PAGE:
Chapter 1
BASIC CONCEPTS AND THE LAWS OF GASES
Introduction
Adam Smith's Wealth of Nations was published in the year 1776. Seven years earlier, James Watt
(1736-1819) obtained a patent for his version of the steam engine. Both men worked at the University of
Glasgow. Yet, in Adam Smith's great work the only use for coal was in providing heat for workers i. The
machines of the eighteenth century were driven by wind, water and animals. Nearly 2000 years had
passed since Hero of Alexandria made a sphere spin with the force of steam; still fire's power to generate
motion and drive machines remained hidden. Adam Smith (1723-1790) did not see in coal this hidden
wealth of nations.
The steam engine revealed a new possibility. Wind, water and animals converted one form of
motion to another. The steam engine was fundamentally different: it converted heat to mechanical
motion. Its enormous impact on civilization not only heralded the industrial revolution, it also gave birth
to a new science: thermodynamics. Unlike the science of Newtonian mechanics -- which had its origins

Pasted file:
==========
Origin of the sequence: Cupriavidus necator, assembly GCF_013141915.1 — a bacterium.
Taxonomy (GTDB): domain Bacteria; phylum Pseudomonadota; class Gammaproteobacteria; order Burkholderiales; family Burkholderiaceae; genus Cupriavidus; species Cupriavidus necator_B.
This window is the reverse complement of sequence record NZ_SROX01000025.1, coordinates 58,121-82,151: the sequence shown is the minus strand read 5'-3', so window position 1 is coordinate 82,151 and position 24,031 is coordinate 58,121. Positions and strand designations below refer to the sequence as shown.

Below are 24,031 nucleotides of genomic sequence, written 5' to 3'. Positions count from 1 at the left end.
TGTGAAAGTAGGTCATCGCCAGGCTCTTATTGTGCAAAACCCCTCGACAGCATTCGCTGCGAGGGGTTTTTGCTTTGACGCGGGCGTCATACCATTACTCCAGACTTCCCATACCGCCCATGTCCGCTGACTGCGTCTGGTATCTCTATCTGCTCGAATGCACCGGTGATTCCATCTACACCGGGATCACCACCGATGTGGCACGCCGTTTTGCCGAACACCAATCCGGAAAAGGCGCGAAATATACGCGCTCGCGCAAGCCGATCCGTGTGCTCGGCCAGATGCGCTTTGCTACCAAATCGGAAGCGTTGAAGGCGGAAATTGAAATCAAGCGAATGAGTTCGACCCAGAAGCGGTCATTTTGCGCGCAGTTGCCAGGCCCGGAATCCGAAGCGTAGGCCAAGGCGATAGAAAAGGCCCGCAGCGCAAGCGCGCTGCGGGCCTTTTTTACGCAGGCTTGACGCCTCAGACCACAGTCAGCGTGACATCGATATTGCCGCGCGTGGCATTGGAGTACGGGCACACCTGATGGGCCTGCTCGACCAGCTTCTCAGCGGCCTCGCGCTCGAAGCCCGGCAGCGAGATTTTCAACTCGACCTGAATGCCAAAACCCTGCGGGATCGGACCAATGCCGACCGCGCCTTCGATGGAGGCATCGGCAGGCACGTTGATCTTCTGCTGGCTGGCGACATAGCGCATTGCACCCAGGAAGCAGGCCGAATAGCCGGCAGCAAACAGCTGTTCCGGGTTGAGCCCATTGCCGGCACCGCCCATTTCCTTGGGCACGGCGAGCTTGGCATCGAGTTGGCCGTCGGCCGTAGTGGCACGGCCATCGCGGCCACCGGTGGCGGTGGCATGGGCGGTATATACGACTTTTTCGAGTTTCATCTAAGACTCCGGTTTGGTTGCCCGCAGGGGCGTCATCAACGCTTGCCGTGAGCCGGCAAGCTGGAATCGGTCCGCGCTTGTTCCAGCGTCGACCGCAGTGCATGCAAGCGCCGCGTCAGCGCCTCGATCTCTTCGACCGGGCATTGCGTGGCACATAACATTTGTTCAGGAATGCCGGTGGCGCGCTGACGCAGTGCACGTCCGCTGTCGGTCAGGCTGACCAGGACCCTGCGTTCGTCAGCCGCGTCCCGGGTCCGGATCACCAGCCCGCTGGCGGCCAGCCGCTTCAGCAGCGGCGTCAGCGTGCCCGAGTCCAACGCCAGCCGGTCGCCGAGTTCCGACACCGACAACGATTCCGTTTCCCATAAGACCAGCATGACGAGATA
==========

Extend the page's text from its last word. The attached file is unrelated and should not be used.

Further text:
in theories of motion of heavenly bodies -- thermodynamics was born out of a more practical interest:
generating motion from heat.
Initially, thermodynamics was the study of heat and its ability to generate motion; then it merged
with the larger subject of energy and its interconversion from one form to another. With time,
thermodynamics evolved into a theory that describes transformations of states of matter in general,
motion generated by heat being a consequence of particular transformations. It is founded on essentially
two fundamental laws, one concerning energy and the other, entropy. A precise definition of energy and
entropy, as measurable physical quantities, will be presented in the second and third chapter respectively.
In the following two sections we will give an overview of thermodynamics and familiarize the reader with
the terminology and concepts that will be developed in the rest of the book.
Every system is associated with an energy and an entropy. When matter undergoes
transformation from one state to another, the total amount of energy in the system and its exterior is
conserved; total entropy, however, can only increase or, in idealized cases, remain unchanged. These
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